Ezra Cornell Ezra Cornell (January 11, 1807 – December 9, 1874) was an American businessman and education administrator. He was the founder of Western Union and a co-founder of Cornell University. He also served as President of the New York Agriculture Society and as a state Senator. Birth and early life Marriage and early career On February 24, 1832, Ezra Cornell wrote the following response to his expulsion from The Society of Friends due to his marriage to Mary Ann Wood: I have always considered that choosing a companion for life was a very important affair and that my happiness or misery in this life depended on the choice… Telegraph Happening into the offices of the Maine Farmer in 1842, Cornell saw an acquaintance of his, one F.O.J. Cornell was a Republican member of the New York State Assembly (Tompkins Co.) in 1862 and 1863; and of the New York State Senate from 1864 to 1867, sitting in the 87th, 88th, 89th and 90th New York State Legislatures. Cornell University
40 websites that will make you cleverer right now The indexed web contains an incredible 14 billion pages. But only a tiny fraction help you improve your brain power. Here are 40 of the best. whizzpast.com – Learn about our awe inspiring past all in one wonderful place. khanacademy.org – Watch thousands of micro-lectures on topics ranging from history and medicine to chemistry and computer science. freerice.com – Help end world hunger by correctly answering multiple-choice quizzes on a wide variety of subjects. artofmanliness.com – Blog/site dedicated to all things manly, great for learning life skills and good insights. unplugthetv.com – Randomly selects an educational video for you to watch. coursera.org – An educational site that works with universities to get their courses on the Internet, free for you to use. mentalfloss.com – Interesting articles guaranteed to make you smile and get you thinking. feelgoodwardrobe.com – Find out how the world of fashion really works and what you can do to combat it. lifehacker.com – Learn to hack life!
Cycling in Chicago History Early bicycles arrived in Chicago in the 1860s. By 1900, there were 54 bicycle clubs with more than 10,000 members. Bicycle advocacy has been present in Chicago since the early days of the city. In the 2000s, Chicago roads and trails saw an increase in the number of bicyclists.This can, in part, be attributed to mayor Richard M. The Council created the Chicago Department of Transportation Bike Program, a multi-million dollar program funded primarily by Federal CMAQ funds, in order to achieve this end. Bikes and transit Most CTA rail stations have indoor, outdoor or outdoor sheltered bicycle parking. Bike Share Divvy, a Bicycle sharing system, is set to launch Summer 2013 with 4,000 bikes at 400 stations throughout the city. Facilities The City of Chicago publishes a Bike Lane Design Guide. The McDonald's Cycle Center in Millennium Park was opened on July 16, 2004 just east of the Pritzker Pavilion. Organizations Events References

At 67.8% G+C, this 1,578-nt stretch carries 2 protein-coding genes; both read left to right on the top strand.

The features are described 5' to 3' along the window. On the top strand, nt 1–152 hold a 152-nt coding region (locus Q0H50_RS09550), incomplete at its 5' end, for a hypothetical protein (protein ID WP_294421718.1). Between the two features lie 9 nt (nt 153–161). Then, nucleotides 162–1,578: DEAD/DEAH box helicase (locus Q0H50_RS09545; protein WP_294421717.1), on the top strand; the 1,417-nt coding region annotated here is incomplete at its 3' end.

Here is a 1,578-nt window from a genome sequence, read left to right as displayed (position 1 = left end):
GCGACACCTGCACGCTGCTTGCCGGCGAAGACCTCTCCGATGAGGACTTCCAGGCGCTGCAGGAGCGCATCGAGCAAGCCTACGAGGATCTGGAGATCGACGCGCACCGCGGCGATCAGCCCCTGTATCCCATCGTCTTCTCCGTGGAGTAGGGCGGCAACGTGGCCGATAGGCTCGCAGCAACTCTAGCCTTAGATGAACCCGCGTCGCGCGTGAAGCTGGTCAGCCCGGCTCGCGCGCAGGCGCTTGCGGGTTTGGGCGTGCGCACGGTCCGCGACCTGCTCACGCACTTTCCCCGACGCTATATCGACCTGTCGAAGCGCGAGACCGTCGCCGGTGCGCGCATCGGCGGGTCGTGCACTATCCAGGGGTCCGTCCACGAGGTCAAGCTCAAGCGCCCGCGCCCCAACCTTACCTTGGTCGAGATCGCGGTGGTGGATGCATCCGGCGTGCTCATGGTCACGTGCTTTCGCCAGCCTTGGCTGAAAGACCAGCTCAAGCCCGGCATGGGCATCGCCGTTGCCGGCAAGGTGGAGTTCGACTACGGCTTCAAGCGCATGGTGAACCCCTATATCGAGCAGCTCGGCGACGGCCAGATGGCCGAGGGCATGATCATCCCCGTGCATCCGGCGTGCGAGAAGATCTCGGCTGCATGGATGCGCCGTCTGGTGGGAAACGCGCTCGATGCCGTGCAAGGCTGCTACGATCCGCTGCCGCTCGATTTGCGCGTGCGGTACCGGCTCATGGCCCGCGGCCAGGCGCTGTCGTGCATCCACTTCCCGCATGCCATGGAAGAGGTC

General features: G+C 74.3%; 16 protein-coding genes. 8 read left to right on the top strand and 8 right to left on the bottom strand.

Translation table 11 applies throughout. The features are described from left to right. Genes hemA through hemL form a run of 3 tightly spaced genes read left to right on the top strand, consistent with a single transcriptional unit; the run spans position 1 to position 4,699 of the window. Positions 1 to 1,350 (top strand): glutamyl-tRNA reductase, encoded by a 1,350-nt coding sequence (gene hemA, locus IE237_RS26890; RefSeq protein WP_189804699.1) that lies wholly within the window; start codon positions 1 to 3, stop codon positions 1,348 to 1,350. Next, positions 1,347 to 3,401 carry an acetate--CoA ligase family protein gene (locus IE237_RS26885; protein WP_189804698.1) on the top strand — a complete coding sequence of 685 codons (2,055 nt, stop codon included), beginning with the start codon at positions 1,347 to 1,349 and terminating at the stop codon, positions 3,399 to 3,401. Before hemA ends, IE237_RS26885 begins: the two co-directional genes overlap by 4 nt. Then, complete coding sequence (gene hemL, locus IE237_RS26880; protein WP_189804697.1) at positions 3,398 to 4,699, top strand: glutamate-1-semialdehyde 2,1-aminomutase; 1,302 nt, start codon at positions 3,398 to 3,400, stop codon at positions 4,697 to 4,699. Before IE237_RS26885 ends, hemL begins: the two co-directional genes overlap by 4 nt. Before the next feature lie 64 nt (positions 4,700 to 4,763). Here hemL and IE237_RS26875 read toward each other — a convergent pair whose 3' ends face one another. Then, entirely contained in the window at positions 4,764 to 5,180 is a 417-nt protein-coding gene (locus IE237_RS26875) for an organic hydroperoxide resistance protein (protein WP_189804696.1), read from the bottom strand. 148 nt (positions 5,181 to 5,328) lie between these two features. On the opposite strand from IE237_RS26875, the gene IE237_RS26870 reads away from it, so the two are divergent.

31 Quotes That Will Give You Chills I think quotes have a powerful way of conveying an attitude to you which sometimes resonates so much that you feel ‘chills’ inside. Here’s a list of the quotes which have given me the most of these “chills”. Enjoy! Some people die at 25 and aren’t buried until 75. —Benjamin FranklinMost people are other people. Paul Cornell (lawyer) Born in Upstate New York, Cornell was from a distinguished New England family, and was a cousin to Ezra Cornell, founder of Cornell University. When his father died (he was 9 at that time) the family moved to the Adams County, IL/Schuyler County, IL area, where he worked as a farmhand to pay for schooling. He passed the Illinois bar examination and moved to Chicago in 1847. Unfortunately, his entire savings was stolen from his hotel room on his first night in town. A sympathetic lawyer provided him with both a loan and a job at the law office of Skinner and Hoyne, where he met Senator Stephen Douglas. Paul Cornell's Estate at the current corner of 51st Street (East Hyde Park Boulevard) and Harper Paul Cornell specifically forbade heavy industry development in Hyde Park. This philosophy later became a part of the Burnham Plan. Hyde Park Hotel in 1910 Hyde Park Hotel in 1927
16 Things I Wish They Had Taught Me in School I am 28 now. I don’t think about the past or regret things much these days. But sometimes I wish that I had known some of things I have learned over the last few years a bit earlier. Because some of these 16 things in this article a teacher probably spoke about in class. Some of it would probably not have stuck in my mind anyway. But I still think that taking a few hours from all those German language classes and use them for some personal development classes would have been a good idea. So here are 16 things I wish they had taught me in school (or I just would like to have known about earlier). 1. This is one of the best ways to make better use of your time. So a lot of what you do is probably not as useful or even necessary to do as you may think. You can just drop – or vastly decrease the time you spend on – a whole bunch of things. And if you do that you will have more time and energy to spend on those things that really brings your value, happiness, fulfilment and so on. 2. 3. 4. 5.